I love co-sleeping. I think one of the greatest gifts we get as parents is to hold and look upon our sleeping angels. I especially love the idea of being able to cuddle with them all night long; listening to that tiny snore and soft, peaceful breathing; watching their eyes twitch while having little baby dreams. We co-slept with our son for the first 4 months before we realized that the idea was much different from the reality.
I come from a family of light sleepers that struggle with occasional insomnia. Ever since I was 18 I have had a troubled relationship to sleep, often turning to relaxation yoga and natural sleep aids and occasionally turning to heavy dose prescription sleep pills when in a multi-month long battle with insomnia. So for me, having another squirming, noisy person squished right next to me was the worst possible thing for my sleep.
So there came the day when I knew that it just wasn’t going to work. I called my best friend and cried because I didn’t want to kick my son out all on his own. We started him out in his own room and gradually he slept longer and longer. (You can read our transition story here) It was only after my bed was finally mine again that I realized how very much co-sleeping was not for us. I began getting sleep again and all of the body aches from weird sleeping positions faded away. When he slept away from me I missed him and just cherished him so much more during the day.
Dr. Sears speaks so much about nighttime parenting and the benefits of co-sleeping that I felt so pressured! I felt that applying his theory would make me a better mother and that doing the opposite would make me just terrible. In our case we found that we could have a barely successful mother 24 hours a day or sleeping mother who is super successful 12 hours a day. In theory co-sleeping is just divine, but in the end you must find what works for your unique family.
There is much debate about which parenting method is the ‘right’ one. It seems, at times, that I see wars going on all over the place; CIO vs. co-sleeping, Attachment parenting vs. Babywise, Day care vs. Stay at hom moms, etc. etc. etc. I’ve often thought that perhaps all of this debate is rather pointless. Perhaps all of this parenting advice is just helpful tools or even confirmations for us that we are doing the right thing for our children. We choose the philosophy that resonates with us the most and use that as our guide, and then we have these little people that join us in our world and get everything they need from our own individual styles as parents. They chose US as parents, and naturally we will give them everything they need to become the adults they are meant to be.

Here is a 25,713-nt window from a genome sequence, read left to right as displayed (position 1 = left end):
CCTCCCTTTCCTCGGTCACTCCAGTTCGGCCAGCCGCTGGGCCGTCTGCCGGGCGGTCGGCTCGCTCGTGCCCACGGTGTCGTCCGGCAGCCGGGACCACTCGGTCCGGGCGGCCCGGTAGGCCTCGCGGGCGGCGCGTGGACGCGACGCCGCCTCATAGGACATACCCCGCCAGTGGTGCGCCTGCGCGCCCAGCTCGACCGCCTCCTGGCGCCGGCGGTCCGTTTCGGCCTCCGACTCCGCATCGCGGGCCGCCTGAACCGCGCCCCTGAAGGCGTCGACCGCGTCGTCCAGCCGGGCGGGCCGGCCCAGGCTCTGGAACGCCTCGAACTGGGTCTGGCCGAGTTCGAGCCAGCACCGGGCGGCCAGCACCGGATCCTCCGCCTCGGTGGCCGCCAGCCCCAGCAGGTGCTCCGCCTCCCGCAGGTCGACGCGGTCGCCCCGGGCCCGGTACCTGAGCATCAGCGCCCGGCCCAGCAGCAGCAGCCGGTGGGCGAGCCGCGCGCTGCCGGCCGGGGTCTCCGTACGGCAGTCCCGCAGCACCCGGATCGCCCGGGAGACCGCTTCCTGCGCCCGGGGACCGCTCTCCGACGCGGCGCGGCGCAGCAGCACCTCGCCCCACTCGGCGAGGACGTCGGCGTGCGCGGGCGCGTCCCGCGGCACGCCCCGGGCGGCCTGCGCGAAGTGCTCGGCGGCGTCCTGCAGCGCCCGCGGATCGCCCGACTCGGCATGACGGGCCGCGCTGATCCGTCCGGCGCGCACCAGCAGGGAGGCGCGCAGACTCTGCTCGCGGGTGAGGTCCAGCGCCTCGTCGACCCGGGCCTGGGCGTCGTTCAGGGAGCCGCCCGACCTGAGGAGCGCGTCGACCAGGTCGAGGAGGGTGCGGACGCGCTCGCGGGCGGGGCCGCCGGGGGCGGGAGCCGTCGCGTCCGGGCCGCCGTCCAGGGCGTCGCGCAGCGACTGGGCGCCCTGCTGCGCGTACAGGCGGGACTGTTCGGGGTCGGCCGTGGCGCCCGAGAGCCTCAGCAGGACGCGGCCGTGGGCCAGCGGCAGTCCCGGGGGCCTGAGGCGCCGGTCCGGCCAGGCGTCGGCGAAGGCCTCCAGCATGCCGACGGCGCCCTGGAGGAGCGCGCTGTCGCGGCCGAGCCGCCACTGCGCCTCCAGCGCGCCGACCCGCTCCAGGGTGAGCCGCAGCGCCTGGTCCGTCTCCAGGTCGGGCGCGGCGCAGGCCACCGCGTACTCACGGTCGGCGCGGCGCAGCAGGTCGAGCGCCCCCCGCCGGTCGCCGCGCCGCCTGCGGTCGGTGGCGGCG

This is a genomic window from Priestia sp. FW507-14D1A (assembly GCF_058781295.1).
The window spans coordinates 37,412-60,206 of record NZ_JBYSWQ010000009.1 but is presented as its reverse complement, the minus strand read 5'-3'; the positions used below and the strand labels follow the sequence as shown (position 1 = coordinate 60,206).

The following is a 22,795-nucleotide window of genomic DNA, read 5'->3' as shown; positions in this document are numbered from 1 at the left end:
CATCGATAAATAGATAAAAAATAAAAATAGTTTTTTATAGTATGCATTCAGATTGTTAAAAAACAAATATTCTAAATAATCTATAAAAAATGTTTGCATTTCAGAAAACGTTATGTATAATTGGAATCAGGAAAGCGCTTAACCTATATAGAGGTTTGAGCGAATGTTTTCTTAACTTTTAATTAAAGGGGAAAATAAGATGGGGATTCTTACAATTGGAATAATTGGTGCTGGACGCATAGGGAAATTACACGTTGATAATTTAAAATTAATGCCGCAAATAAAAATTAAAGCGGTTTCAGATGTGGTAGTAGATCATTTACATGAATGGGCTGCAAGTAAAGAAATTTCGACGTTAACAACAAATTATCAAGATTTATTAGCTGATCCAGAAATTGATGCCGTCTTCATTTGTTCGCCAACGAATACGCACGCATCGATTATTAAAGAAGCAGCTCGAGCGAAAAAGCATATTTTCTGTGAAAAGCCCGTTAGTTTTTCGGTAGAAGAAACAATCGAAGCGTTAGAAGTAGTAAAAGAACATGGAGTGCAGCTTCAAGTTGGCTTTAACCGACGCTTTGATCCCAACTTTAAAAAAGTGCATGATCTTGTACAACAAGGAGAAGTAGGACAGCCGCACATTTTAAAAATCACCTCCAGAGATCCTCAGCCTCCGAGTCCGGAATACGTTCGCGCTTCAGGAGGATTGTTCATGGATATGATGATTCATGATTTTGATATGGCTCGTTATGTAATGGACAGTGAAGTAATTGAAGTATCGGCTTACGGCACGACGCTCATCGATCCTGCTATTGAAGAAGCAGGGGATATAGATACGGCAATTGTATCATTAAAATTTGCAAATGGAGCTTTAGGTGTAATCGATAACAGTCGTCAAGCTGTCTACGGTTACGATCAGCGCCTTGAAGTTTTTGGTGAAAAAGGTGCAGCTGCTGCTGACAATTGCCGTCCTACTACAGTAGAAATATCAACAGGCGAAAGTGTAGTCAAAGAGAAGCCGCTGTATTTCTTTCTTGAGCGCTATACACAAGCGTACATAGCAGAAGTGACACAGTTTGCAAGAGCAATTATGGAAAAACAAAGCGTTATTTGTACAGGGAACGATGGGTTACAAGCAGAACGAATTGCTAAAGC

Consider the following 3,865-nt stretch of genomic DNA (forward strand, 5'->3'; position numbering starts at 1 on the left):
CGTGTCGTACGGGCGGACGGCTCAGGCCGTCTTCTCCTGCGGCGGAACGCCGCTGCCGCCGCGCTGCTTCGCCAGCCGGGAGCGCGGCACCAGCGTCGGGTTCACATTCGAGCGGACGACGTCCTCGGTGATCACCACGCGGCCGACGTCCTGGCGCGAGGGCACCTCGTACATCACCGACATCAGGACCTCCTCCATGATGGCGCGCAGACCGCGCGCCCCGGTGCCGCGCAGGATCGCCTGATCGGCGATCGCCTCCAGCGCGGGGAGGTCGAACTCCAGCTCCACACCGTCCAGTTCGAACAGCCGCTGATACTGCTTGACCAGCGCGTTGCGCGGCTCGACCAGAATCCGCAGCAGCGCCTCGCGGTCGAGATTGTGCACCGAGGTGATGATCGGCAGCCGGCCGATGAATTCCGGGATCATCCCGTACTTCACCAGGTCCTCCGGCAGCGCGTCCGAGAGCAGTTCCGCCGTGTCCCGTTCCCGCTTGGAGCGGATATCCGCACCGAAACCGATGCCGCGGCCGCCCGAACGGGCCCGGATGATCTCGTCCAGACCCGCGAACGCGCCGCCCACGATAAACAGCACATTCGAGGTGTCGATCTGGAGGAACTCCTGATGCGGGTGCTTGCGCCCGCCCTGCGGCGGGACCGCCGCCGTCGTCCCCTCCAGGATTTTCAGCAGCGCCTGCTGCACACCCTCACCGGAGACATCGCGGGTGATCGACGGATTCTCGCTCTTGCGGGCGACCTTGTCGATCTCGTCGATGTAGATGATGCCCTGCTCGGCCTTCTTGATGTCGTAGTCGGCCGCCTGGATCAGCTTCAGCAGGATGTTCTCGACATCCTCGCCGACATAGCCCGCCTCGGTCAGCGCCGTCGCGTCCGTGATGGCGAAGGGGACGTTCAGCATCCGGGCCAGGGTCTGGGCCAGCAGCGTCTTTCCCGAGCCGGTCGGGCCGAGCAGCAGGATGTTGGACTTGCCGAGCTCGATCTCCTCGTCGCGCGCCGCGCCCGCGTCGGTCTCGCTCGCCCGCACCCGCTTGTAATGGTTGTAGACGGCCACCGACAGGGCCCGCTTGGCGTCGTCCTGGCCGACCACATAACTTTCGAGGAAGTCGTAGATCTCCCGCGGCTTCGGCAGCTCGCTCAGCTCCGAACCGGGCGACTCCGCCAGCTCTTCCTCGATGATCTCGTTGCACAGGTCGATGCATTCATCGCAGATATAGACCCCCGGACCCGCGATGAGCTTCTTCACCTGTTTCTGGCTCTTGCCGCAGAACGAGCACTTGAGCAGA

I chose a Waldorf/RIE method to follow for my parenting style and my profession. At the heart of Waldorf philosophy, the work we do is primarily of a spiritual nature. This could also be interpreted as intuition if you choose to see it that way. There are actually exercises and meditations we can do to stregthen this spiritual/intuitive quality in us as mothers. Some believe that we all have Spiritual helpers, or Angels, that help guide our way. As a woman who works with young children for my life’s work, I feel that this is so true for me. If I am actively working on my meditative/inner work practice, I am allowing myself to be open to divine intuition to help guide my way from day to day. I’m not thinking about how to work within a certain pre-determined method; I am listening to the moment. During a particularly challenging time, we can wait a few moment before we react and take a deep breath and the answer to the problem might be given to us.
Now, this is what I am experiencing in my work with children and it might be entirely different for everyone else, but the intuition is still there for each of us. Whether you are following Angels and intuition or following a book, you are following your heart and doing exactly the right thing for YOUR children. Can you imagine a world where, instead of criticism and blame, we are surrounded by support and understanding? Can you imagine being out in public and not feeling self-conscious of your parenting but feeling empowered by the people around us? What are you thoughts on how to bring acceptance and trust for every mother and her own individual parenting method?